The Science of Pain

Volume 32 Issue 1 | January 2018

Featured Articles

image: Glial Ties to Persistent Pain

Glial Ties to Persistent Pain

By | January 1, 2018

Immune-like cells in the central nervous system are now recognized as key participants in the creation and maintenance of persistent pain.

image: Targeting Sodium Channels for Pain Relief

Targeting Sodium Channels for Pain Relief

By | January 1, 2018

The race to develop analgesic drugs that inhibit sodium channel NaV1.7 is revealing a complex sensory role for the protein.

image: Animal Analgesics

Animal Analgesics

By | January 1, 2018

A cornucopia of toxins in the animal kingdom could provide inspiration for novel painkillers, but so far, effective drugs have proven elusive.  

Departments

Contributors

Contributors

Meet some of the people featured in the January 2018 issue of The Scientist.

Editorial

Prizes and Penalties

Life is filled with pleasure and pain. Science and society are struggling mightily with both.

Speaking of Science

Ten-Minute Sabbatical

Take a break from the bench to puzzle and peruse.

Freeze Frame

Caught on Camera

Selected images of the Day from the-scientist.com

Notebook

What Bat Quarrels Tell Us About Vocal Learning

New research shows humans aren’t that different from our winged cousins.

Sex Differences in Opioid Analgesia: A Complicated Picture

Researchers are beginning to tease apart the mechanisms underlying differences in how males and females respond to powerful painkillers.

Researchers Team Up with Patients to Build a Breast Cancer Database

Combining genomic, clinical, and patient-reported data, the Metastatic Breast Cancer Project provides a unique resource for the cancer community.

Mothers Are Hard-Wired to Respond Similarly to Infant Cries Across Cultures

Researchers find consistent behaviors and brain activity in an international study.

Online First

Child Receives Transgenic Skin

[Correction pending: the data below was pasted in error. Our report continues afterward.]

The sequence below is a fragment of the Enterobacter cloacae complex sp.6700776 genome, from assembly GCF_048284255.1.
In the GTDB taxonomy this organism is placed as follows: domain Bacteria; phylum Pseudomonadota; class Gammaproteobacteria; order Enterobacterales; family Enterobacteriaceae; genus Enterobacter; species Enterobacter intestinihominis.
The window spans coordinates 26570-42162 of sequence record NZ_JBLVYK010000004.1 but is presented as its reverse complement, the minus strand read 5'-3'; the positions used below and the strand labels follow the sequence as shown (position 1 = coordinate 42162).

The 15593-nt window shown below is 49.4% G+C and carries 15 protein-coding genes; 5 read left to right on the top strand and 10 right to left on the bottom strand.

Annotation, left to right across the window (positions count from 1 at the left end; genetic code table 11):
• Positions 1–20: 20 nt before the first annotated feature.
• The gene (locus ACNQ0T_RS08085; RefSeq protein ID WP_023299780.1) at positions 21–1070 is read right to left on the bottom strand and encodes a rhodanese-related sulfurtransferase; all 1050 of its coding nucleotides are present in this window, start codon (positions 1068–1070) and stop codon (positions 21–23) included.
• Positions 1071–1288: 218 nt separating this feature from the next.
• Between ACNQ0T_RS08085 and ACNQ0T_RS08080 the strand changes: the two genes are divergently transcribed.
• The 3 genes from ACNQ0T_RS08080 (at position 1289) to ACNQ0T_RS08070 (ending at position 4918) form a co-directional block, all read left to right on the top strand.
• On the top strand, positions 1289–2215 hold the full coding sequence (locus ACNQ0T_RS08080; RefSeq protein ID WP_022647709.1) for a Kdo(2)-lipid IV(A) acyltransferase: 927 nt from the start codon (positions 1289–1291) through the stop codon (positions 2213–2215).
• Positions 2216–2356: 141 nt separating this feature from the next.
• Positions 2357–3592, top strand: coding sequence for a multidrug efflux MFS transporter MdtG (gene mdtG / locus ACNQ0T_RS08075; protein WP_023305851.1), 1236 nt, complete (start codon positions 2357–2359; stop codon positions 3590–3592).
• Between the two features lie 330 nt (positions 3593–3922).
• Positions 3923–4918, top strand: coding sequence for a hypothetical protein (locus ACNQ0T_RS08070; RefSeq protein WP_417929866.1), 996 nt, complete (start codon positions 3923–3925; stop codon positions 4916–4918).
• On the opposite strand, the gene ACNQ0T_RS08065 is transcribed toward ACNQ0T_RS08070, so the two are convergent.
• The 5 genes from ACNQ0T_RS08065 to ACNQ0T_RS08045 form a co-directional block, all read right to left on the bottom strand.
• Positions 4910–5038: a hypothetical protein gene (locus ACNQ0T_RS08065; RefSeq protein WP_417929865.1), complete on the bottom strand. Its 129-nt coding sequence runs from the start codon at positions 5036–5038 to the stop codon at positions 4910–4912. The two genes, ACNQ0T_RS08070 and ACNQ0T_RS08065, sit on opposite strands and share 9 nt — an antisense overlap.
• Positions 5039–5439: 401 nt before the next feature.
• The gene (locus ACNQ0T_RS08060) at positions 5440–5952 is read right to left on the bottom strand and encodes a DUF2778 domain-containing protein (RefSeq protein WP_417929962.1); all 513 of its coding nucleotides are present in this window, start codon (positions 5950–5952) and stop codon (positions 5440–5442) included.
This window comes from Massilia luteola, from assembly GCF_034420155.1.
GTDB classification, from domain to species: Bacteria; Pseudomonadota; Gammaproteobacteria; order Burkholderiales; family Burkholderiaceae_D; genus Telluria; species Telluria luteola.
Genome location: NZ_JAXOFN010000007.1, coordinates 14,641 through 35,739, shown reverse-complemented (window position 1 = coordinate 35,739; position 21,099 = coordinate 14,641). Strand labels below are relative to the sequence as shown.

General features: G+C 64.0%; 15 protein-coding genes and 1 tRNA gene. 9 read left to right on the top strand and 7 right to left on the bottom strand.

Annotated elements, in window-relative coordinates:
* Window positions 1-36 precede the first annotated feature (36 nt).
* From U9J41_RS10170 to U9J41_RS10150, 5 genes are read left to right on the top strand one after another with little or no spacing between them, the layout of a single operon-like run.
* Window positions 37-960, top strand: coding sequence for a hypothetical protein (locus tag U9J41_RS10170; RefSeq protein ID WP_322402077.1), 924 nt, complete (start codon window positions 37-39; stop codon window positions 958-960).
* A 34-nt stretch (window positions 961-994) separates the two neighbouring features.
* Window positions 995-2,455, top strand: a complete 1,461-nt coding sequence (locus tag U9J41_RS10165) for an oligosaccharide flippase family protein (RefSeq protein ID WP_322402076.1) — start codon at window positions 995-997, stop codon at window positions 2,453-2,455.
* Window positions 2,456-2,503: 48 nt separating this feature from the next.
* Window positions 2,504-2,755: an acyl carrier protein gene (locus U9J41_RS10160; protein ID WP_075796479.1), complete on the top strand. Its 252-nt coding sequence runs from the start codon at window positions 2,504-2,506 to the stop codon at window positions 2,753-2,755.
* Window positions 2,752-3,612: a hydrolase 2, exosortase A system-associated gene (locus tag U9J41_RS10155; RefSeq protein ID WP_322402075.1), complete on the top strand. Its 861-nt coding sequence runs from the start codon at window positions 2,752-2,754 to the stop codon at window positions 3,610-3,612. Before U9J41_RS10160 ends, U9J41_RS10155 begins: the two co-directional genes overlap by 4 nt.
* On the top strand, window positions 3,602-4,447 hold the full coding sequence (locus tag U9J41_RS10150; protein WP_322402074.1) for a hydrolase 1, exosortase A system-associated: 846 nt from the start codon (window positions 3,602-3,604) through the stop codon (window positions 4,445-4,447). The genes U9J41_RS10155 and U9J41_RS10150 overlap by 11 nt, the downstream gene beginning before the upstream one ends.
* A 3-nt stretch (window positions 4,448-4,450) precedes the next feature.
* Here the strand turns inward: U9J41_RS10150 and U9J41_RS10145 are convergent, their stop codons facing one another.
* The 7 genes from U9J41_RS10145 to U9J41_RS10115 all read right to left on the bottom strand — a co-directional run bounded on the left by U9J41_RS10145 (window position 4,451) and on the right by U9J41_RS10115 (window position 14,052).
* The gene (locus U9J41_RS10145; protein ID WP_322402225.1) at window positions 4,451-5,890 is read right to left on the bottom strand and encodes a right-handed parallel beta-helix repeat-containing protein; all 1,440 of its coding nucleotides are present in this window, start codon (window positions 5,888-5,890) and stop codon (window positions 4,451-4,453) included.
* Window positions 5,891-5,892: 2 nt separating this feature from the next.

A combination gene-and-cell therapy has given a boy with a grievous skin disease a new lease on life, and resolved a dermatology debate to boot.

Modus Operandi

3-D–Printed Ethoscopes Lower Barriers to Large-Scale Fly Behavior Studies

The DIY devices collect data and enable light stimulation, chamber agitation, and gas infusion.

Features

Novel Analgesics at a Snail’s Pace

Studying cone snail venom has yielded novel pain pathways, but the peptides that function as toxins are difficult to translate into drugs.

Researchers Mine Centipede Toxins for Analgesics

Venomous centipedes may harbor a clue to the creation of a successful pain-killing compound for humans.

Mining Spider Toxins for Analgesic Clues

Arachnids harbor a plentiful array of molecules that target mammalian pain receptors.

Toxin from a Dangerous Fish Delicacy

In tiny doses, the pufferfish’s tetrodotoxin can be turned into a pain-relieving ion channel blocker.

Sourcing Painkillers from Scorpions’ Stings

Compounds in the arachnids’ venom interact with ion channels to both cause and block pain.

Sea Anemone Toxin Could Treat Autoimmunity

If successful, the treatments could alleviate patients’ pain by reducing inflammation.

Frog Skin Yields Potent Painkillers, but None Clinic Ready

Decades after their discovery by bioprospectors, amphibian-derived analgesics continue to attract scientific attention.

Snake Venoms Cause and Block Pain

Painful snake bites may hold clues to developing analgesic drugs.

The Literature

Distinct Regions Drive Responses to Anxiety, Fear

Researchers map brain activity associated with a person’s anticipation of or direct confrontation with danger.

Linoleic Acid Derivatives Potentially Mediate Pain and Itch in the Skin

Researchers uncover a family of compounds that may be involved in pain transmission.

Skin “Remembers” Wounds, Heals Faster the Second Time Around

After an initial wounding, genes needed for repair remain ready for action.

Profile

David Julius Probes the Molecular Mechanics of Pain

For nearly 30 years, the UC San Francisco researcher has delved into unexplored corners of the nervous system.

Scientist to Watch

Annina Schmid Dissects Nerve Disorders

A background in physiotherapy helps the Oxford-based researcher mix basic science with clinical work to better understand pain stemming from nerve compression.

Lab Tools

High-Throughput Epigenetics Analyses

Emerging technologies help researchers draw mechanistic links between metabolism and epigenetic modification of DNA.

Bio Business

The Quest for Safer Opioid Drugs

From basic research in academic labs to Phase 3 clinical trials, myriad efforts are underway to divorce opioids' pain-relieving potential from their undesirable downsides.

Reading Frames

Why Swearing and Pain Go Hand in Hand

Screaming obscenities when you stub your toe makes perfect biological sense.

Foundations

Fake News: Mars Edition, circa 1877

Giovanni Schiaparelli’s maps of Mars sparked the belief that intelligent life exists on the planet.

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